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This Day in Pop Culture for September 9


1975: Kotter is Welcomed Back

Gabe Kaplan starred as Mr. Kotter, a teacher who returns to James Buchanan High School in Bensonhurst, a fictional version of his own real high school in Brooklyn. In fact, the real school is shown during the show’s opening credits. Kotter’s class was filled with lazy students known as “Sweathogs” of which Kotter was a founding member years before. Instead of just “babysitting” the class who would no-doubt eventually drop out, Kotter found a way to reach and inspire his class which included Vinnie Barbarino (Travolta), Freddie ‘Boom Boom’ Washington (Hilton-Jacobs), Juan Epstein (Hegyes) and Arnold Horshack (Palillo). These characters were also inspired by Kaplan’s real classmates.

Though the show was an instant hit for ABC, Boston’s local affiliate (WCVB-TV) refused to air the show due to the city’s controversial busing program which had caused protests and riots. They were concerned that the show would only make matters worse. However, since the show usually portrayed the Sweathogs antics as juvenile rather than destructive (they were patterned after the Marx Brothers after all), the show was brought to the Boston screens starting with the fifth episode.

In 1976, the show’s theme song, written and recorded by John Sebastian from The Lovin’ Spoonful, became a #1 hit. Lunchboxes were made and Mattel even created a set of Welcome Back Kotter action figures in 1977. However, the show’s ratings began to slip in third season. A female Sweathog, Angie Grabowski (Melonie Haller) was added to the cast and Kotter became the father of twin girls.

The fourth season was the shows last with John Travolta becoming a big movie star only appearing in ten episodes and due to some off-screen conflicts, Kaplan himself also reduced his appearances on the show. As the show was winding down, three spin-offs were considered including one called Rich Man, Poor Man; Horshack! which was never developed outside of a backdoor pilot episode and Mr. T and Tina which starred Pat Morita and was only remotely related to the show. It only lasted five episodes before being cancelled.

1926: NBC is Formed

The radio and television broadcasting network, the National Broadcasting Company (NBC) was formed on this day in 1926. It is the oldest major broadcast network in the U. S and frequently referred as the “Peacock Network” due to its peacock logo, which originally became a symbol of NBC when it started broadcasting in color. The three-note chimes came about at a Georgia Tech football game of all places. Someone from the network heard the three notes asked for permission to use them for NBC. The chimes were heard for the first time in 1931 and became the first audio trademark.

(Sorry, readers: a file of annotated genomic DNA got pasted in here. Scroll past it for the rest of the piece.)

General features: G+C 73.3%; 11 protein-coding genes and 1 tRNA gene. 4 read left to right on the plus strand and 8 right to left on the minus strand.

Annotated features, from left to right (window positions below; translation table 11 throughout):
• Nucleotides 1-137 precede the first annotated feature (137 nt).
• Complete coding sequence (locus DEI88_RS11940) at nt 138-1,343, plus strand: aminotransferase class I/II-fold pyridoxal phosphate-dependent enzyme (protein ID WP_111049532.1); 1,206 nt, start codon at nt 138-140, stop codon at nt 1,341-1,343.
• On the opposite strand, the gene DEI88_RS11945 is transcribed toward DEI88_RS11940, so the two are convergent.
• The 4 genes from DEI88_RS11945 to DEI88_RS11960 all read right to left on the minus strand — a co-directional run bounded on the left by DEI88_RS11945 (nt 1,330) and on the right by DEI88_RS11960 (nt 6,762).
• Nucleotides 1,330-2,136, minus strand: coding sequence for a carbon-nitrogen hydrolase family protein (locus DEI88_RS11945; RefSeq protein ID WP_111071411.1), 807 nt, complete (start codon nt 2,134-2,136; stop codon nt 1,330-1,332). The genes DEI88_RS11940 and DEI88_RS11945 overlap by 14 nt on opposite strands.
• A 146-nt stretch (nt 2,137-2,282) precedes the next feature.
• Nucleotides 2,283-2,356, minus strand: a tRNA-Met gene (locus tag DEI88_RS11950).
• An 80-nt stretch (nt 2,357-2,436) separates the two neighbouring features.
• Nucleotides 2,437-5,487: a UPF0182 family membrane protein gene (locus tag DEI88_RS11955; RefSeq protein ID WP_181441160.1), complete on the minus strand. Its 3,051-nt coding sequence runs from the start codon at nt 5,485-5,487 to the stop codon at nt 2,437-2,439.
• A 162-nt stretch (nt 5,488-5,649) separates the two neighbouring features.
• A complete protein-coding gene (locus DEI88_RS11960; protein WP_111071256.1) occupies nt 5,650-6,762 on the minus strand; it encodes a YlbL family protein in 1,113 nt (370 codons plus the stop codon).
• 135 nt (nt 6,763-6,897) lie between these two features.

1978: When Witchipoo Met the Bay City Rollers

In 1978, it appears that Sid & Marty Krofft may have run out of ideas. The Krofft Superstar Hour was basically the same as the Kroft Supershow, only switching out The Bay City Rollers for Kaptain Kool and the Kongs, adding a few goofy skits, a live audience and a couple of new mini shows. The result was more of a variety show with characters from previous Krofft shows. The new shows did resonate with the audience, so two months into the show, Superstar was cut down to 30 minutes and was renamed The Bay City Rollers Show. However, by January the next year, the show had been dropped from NBC’s schedule.

Birthdays

  • 1890: Colonel Sanders (founder of KFC)
  • 1899: Neil Hamilton (actor)
  • 1923: Cliff Robertson (actor)
  • 1951: Tom Wopat (actor)
  • 1960: Hugh Grant (actor)
  • 1966: Adam Sandler (actor)
  • 1971: Eric Stonestreet (actor)
  • 1971: Henry Thomas (actor)
  • 1975: Michael Buble (singer)
  • 1980: Michelle Williams (actress)
  • 1991: Lauren Daigle (singer)
  • 1991: Hunter Hayes (singer)

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Jeffrey Totey View All

I write about pop culture, arts and entertainment in the greater Seattle area.

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